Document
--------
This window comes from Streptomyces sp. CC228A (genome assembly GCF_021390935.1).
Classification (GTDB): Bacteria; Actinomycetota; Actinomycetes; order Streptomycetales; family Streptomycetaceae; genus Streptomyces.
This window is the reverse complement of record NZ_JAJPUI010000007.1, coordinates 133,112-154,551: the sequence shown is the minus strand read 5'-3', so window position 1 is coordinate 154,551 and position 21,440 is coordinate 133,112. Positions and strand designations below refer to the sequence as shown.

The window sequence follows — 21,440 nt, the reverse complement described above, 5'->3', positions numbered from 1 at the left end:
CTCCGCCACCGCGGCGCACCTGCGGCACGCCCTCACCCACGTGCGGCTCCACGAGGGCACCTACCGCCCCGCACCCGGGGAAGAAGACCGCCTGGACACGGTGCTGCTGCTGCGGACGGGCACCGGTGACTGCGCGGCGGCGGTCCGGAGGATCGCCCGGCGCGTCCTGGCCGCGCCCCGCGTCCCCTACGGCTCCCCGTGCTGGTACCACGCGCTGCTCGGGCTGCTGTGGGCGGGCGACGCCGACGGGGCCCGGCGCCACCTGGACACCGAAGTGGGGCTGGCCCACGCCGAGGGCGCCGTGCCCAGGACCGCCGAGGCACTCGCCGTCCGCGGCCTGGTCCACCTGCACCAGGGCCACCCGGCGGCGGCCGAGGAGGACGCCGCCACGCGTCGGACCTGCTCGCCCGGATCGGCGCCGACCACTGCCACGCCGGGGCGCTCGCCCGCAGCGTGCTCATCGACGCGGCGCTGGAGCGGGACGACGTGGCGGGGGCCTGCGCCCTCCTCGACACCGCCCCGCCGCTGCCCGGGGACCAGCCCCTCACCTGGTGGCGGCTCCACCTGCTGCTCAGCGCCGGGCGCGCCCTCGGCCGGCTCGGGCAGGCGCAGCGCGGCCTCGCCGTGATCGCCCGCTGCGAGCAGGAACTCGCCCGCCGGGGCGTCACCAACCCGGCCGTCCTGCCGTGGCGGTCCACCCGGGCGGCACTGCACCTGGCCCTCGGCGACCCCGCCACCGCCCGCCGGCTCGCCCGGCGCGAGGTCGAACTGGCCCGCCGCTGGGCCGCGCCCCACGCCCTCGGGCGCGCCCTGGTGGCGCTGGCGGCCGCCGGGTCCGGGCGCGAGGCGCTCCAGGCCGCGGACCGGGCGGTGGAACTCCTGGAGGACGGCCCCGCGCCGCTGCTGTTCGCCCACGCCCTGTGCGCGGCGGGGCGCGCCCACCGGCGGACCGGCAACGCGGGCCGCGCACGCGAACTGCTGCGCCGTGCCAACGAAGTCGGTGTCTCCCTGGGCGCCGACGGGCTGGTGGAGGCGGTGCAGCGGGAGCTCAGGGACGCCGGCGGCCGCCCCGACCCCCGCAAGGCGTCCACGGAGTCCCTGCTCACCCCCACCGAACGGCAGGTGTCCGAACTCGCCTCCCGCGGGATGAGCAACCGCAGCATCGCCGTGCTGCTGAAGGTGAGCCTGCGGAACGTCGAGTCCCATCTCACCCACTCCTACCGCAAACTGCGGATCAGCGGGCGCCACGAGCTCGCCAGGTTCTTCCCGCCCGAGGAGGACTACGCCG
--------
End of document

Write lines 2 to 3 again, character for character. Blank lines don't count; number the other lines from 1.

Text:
Classification (GTDB): Bacteria; Actinomycetota; Actinomycetes; order Streptomycetales; family Streptomycetaceae; genus Streptomyces.
This window is the reverse complement of record NZ_JAJPUI010000007.1, coordinates 133,112-154,551: the sequence shown is the minus strand read 5'-3', so window position 1 is coordinate 154,551 and position 21,440 is coordinate 133,112. Positions and strand designations below refer to the sequence as shown.